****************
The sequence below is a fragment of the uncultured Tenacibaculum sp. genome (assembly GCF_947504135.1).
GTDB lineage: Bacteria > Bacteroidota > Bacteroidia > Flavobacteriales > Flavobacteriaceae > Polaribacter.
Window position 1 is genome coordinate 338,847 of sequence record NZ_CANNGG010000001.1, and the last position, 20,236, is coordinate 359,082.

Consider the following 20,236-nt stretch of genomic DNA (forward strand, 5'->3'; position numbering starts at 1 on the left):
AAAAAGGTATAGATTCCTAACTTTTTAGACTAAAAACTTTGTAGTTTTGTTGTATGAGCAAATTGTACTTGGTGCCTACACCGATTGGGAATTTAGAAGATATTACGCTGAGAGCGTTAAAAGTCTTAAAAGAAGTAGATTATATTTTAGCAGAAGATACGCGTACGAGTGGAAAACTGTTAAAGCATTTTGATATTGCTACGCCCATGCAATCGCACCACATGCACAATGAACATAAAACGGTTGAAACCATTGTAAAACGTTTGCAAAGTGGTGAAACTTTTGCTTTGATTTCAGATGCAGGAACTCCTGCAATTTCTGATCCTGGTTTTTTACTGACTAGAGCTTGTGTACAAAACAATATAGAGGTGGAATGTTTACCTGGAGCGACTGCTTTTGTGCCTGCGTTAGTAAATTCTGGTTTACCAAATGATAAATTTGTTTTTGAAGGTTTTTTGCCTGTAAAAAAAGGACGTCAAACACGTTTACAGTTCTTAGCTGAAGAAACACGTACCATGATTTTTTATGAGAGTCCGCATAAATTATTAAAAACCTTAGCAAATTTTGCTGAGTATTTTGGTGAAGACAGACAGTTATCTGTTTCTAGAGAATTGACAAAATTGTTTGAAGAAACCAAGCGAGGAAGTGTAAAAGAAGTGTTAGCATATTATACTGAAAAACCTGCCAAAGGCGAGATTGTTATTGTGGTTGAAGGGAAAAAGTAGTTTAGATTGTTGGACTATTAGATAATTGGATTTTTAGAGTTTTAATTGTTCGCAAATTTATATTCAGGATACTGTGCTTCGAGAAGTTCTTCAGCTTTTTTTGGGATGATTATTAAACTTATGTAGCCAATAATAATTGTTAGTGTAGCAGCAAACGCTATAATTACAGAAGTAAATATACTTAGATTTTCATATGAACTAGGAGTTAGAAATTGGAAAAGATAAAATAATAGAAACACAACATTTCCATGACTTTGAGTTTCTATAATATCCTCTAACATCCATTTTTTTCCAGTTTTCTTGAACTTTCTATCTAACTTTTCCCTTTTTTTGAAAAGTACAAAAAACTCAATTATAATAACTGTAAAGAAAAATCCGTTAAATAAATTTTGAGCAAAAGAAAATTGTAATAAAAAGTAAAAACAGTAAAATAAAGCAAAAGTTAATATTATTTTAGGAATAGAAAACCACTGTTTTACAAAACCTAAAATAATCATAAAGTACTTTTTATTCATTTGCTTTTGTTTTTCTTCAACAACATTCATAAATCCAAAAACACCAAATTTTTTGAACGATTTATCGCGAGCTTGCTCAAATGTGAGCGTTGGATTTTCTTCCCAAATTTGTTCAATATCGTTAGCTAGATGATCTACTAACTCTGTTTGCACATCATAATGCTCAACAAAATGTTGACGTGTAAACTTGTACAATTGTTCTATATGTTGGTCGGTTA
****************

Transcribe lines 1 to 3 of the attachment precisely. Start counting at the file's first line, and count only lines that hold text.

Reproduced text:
The sequence below is a fragment of the uncultured Tenacibaculum sp. genome (assembly GCF_947504135.1).
GTDB lineage: Bacteria > Bacteroidota > Bacteroidia > Flavobacteriales > Flavobacteriaceae > Polaribacter.
Window position 1 is genome coordinate 338,847 of sequence record NZ_CANNGG010000001.1, and the last position, 20,236, is coordinate 359,082.